Gypsy Moths Appear in Washington State Following ‘Murder Hornets’ Sighting

May 7, 2020 Updated: May 7, 2020

Add another giant bug to the list of things Washington state is working to handle right now.

Earlier this week, scientists said they had spotted Asian giant hornets in the state—and it’s still unknown how they got there.

Now there’s another threat: a non-native gypsy moth.

Such a threat, in fact, that Washington state Gov. Jay Inslee issued an emergency proclamation because of the creatures, saying there was an “imminent danger of an infestation” of the plant pests in parts of Snohomish County.

“This imminent danger of infestation seriously endangers the agricultural and horticultural industries of the state of Washington and seriously threatens the economic well-being and quality of life of state residents,” the proclamation said.

The threat is posed by both Asian gypsy moths and Asian-European hybrid gypsy moths, according to the proclamation.

a dead Asian giant hornet
A researcher holds a dead Asian giant hornet in Blaine, Wash., on April 23, 2020. (Karla Salp/Washington State Department of Agriculture/AP)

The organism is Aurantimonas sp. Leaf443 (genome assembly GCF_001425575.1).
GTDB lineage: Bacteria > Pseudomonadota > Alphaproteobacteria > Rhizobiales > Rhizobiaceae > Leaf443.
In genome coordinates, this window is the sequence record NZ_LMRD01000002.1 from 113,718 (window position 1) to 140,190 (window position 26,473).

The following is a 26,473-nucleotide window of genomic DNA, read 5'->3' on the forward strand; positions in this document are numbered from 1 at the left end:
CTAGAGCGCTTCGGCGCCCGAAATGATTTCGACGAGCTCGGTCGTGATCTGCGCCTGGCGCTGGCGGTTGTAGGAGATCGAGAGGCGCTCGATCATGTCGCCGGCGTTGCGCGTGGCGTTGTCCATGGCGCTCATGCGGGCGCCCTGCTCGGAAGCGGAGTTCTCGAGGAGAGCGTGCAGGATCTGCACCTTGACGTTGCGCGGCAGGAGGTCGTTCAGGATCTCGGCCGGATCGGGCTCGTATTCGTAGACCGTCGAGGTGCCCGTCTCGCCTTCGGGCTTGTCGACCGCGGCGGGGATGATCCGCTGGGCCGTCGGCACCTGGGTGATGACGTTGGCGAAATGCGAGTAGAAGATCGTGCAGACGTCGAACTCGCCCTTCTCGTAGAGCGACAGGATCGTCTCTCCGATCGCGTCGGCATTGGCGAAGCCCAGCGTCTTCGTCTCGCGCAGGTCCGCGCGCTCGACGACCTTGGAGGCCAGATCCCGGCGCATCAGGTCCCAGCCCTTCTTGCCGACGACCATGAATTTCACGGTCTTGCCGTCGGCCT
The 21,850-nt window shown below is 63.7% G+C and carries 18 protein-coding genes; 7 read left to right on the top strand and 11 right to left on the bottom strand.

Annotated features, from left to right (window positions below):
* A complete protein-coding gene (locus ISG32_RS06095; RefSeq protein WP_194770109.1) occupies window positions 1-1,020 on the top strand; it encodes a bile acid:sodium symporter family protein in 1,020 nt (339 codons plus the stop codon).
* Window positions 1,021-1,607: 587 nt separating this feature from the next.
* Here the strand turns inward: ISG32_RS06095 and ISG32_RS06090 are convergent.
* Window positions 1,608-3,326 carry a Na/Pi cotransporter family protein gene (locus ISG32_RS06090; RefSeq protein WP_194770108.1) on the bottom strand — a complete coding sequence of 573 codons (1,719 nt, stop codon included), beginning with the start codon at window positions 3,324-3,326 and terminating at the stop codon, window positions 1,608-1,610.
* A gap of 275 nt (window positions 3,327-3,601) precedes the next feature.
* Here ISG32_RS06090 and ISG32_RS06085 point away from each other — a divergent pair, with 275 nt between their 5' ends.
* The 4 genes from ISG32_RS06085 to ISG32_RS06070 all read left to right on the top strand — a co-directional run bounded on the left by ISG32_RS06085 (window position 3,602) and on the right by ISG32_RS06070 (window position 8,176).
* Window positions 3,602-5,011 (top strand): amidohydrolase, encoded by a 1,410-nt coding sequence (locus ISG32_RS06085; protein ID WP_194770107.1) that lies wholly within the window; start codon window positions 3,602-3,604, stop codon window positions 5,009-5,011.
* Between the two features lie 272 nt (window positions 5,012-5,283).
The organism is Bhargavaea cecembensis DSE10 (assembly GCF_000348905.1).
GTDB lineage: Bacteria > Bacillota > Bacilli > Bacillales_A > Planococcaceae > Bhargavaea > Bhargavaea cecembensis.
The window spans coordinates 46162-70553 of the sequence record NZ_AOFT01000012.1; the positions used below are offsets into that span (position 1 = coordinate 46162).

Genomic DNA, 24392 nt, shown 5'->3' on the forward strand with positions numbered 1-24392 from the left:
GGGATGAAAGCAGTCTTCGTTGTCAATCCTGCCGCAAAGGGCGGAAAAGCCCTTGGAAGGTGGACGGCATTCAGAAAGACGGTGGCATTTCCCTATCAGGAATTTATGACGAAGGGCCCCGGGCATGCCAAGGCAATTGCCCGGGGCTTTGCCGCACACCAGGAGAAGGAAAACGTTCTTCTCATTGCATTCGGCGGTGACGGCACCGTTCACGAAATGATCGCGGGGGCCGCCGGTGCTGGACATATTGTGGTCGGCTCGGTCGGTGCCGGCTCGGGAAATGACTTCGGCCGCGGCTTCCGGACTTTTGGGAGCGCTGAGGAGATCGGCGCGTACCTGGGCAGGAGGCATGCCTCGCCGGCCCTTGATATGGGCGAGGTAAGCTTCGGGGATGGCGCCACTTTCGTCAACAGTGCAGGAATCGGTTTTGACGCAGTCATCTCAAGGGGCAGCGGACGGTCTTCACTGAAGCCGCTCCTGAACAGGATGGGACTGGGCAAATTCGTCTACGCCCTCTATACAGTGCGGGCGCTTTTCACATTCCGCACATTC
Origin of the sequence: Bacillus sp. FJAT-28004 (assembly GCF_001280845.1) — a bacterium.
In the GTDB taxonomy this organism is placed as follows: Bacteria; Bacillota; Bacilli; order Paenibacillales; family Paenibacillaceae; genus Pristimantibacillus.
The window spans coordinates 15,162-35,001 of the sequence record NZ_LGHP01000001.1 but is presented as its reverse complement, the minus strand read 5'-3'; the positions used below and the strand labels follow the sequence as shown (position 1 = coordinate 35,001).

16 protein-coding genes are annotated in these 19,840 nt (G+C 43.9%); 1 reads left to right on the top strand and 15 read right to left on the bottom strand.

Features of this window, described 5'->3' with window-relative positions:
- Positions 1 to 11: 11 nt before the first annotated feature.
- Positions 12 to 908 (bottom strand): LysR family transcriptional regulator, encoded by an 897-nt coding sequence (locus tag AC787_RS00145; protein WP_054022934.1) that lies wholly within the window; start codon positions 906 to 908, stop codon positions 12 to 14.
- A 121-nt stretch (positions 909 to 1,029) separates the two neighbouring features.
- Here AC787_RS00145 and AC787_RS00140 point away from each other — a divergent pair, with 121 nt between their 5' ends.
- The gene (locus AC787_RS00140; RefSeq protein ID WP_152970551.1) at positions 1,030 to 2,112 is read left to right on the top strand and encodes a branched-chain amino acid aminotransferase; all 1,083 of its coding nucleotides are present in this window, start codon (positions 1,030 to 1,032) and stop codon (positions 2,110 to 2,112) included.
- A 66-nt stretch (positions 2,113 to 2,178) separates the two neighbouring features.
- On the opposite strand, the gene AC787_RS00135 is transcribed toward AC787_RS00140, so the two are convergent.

According to one government agency, the pests can cause major damage.

“Large (Asian gypsy moth) infestations can completely defoliate trees,” according to the U.S. Department of Agriculture’s Animal and Plant Health Inspection Service. “This defoliation can severely weaken trees and shrubs, making them more susceptible to disease. Repeated defoliation can lead to the death of large sections of forests, orchards and landscaping.”

Females can lay hundreds of eggs, according to the agency, which become caterpillars and munch through more than 500 different tree and shrub species.

And because the moths can fly long distances, it’s likely they can quickly spread throughout the country, the agency said.

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